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Memos hint Zuckerberg to continue big spending on Georgia election workers, infrastructure

Facebook founder's influence on election process may extend beyond 2020 if Fulton County in Georgia has its way. Newly obtained memos talk of "doubled" future budget in Atlanta area.

Published: May 4, 2021 6:29pm

Updated: May 5, 2021 8:12am

Facebook founder Mark Zuckerberg's multimillion dollar investment in the 2020 presidential election process may extend into this year or beyond, at least if Fulton County is any measure.

Georgia's largest county, which encompasses the blue-leaning city of Atlanta, received more than $6.3 million in private grants from the Zuckerberg-funded Center for Tech and Civic Life (CTCL) to conduct elections during the 2020 pandemic, but recently reported it did not use all the money last year.

Now it would like to spend $858,667 in leftover proceeds in the future, according to county election officials' memos obtained by Just the News under the state's Freedom of Information Act.

CTCL, which got hundreds of millions from Zuckerberg and his wife to spend during the 2020 election, also hinted of bigger plans for the future in its after-action questionnaire for Fulton County.

"If your annual budget for elections permanently doubled, what would you be able to accomplish that you can't accomplish now?" the questionnaire asked.

Conservatives have raised serious concerns about CTCL grants, saying they appeared to be heavily focused on Democratic election strongholds in 2020 and amounted to an unprecedented back door for private money to influence neutral election judges and administrators. The group counters it was simply helping election coordinators get through an unprecedented pandemic.

In its application to extend leftover funding to June 30, 2021, Fulton County said it would use the money on "temporary staffing support," "vote by mail/absentee voting equipment and supplies" and "election administration equipment," the memos show.

The memos also provide an extraordinary window into the differences between what Georgia's largest county said it would spend CTCL money on and what it actually spent the grants on. 

For instance, Fulton County said in its application and plan for the grant money that it would spend $209,713 for voter education on mail-in ballots, but it reported in its extension request as having spent no money in that category. A separate report claimed the county spent $58,593 on voter education.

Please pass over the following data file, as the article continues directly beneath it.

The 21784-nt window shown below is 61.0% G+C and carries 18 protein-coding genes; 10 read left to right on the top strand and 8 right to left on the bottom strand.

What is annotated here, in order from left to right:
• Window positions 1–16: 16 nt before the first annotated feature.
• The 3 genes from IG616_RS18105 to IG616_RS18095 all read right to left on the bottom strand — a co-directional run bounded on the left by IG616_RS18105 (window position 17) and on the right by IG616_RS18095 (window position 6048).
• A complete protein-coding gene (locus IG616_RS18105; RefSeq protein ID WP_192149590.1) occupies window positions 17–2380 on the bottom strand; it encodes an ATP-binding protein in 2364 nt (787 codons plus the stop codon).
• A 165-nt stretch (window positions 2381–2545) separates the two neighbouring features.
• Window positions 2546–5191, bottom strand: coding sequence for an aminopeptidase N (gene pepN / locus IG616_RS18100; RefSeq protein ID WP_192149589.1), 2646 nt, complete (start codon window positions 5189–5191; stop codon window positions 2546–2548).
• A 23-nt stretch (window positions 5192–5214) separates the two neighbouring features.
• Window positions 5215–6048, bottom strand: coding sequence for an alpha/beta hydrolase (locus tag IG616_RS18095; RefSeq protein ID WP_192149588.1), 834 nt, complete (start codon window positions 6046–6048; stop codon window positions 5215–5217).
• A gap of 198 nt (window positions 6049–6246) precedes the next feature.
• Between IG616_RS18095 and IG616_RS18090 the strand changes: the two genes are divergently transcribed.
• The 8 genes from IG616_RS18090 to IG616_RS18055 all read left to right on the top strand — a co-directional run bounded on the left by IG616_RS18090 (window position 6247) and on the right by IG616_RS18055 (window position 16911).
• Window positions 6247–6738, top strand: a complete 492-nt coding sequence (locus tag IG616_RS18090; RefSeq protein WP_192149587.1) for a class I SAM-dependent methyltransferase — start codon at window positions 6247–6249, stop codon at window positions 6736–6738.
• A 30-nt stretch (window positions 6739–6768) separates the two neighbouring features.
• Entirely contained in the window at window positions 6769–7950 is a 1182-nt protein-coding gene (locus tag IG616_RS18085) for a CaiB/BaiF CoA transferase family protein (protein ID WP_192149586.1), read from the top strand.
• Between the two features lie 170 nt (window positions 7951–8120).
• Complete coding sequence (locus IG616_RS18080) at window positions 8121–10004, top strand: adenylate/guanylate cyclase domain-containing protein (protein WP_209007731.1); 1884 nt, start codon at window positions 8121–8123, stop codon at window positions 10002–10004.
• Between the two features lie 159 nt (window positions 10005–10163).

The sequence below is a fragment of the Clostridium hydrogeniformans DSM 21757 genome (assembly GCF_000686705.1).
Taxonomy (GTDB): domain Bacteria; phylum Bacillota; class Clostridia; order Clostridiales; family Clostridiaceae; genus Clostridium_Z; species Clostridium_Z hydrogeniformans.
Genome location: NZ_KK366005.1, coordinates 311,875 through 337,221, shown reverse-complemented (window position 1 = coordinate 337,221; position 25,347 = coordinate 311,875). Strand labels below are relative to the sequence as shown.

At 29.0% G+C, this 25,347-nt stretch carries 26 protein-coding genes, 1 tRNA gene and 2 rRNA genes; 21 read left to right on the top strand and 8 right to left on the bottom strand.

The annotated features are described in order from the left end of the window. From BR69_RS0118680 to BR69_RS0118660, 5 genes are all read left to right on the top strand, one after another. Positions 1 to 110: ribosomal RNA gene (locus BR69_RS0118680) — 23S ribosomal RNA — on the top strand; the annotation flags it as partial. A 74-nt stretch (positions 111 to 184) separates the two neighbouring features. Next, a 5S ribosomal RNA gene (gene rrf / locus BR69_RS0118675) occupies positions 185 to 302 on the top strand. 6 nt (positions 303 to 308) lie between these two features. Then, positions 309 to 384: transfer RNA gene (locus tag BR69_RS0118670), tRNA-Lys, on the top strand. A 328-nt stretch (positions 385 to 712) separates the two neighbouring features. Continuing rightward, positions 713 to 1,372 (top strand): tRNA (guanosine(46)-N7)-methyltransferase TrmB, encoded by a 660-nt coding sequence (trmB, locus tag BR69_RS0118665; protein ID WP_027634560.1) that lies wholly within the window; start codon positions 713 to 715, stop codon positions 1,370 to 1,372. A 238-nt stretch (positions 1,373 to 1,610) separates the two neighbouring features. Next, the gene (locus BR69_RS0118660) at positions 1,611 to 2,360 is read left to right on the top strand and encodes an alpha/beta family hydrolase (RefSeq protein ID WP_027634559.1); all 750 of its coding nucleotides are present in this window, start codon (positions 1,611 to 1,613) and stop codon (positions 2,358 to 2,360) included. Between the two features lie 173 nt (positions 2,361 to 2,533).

Similarly, the memos show the county requested $6,309,436 from the Zuckerberg-funded organization for 2020 and spent $5,478,297 by the end of the year, leaving $889,732.37 unspent.

But the grant extension request used different numbers, reporting $5,450,769 was spent by Dec. 31, 2021, and $858,667 was left over.

Phill Kline, Director of the Amistad Project, told Just the News on Tuesday that the 2020 election was "one of the least transparent elections in U.S. history because America was kicked out of the counting room" and private organizations were let in. He added that these public-private partnerships are preventing Americans from seeing what happened in the 2020 election.

"The people running the show aren't the government," Kline alleged, adding that private groups like CTCL don't have to respond to Freedom of Information Act requests or answer phone calls like government agencies. "They should," he said.

Kline also said that Zuckerberg, CTCL, and similar organizations should open up communications, "otherwise we won't know what happened in 2020."

Regarding state audits discovering what happened in the 2020 election, Kline said that they are "the beginning point, not the end point."

Fulton County Registration and Elections department did not immediately respond to a request for comment Tuesday evening.

Additional interesting facts in the Fulton County records include:

  • The grant request submitted in summer 2020 asked for money for December and January Senate run-off elections, which were not even scheduled or assured to occur.
  • Despite more money being spent in the grant report than the grant extension request, the report claims less money was spent in polling place rental and cleaning expenses, temporary staffing support, and vote-by-mail/absentee voting equipment or supplies
  • Requested funding for "Early voting mega site in south Fulton," where "predominantly black, predominantly Democrat, lines were longer than in precincts in north Fulton. Democrats outvoted Republicans 4-1 in the June Primary."

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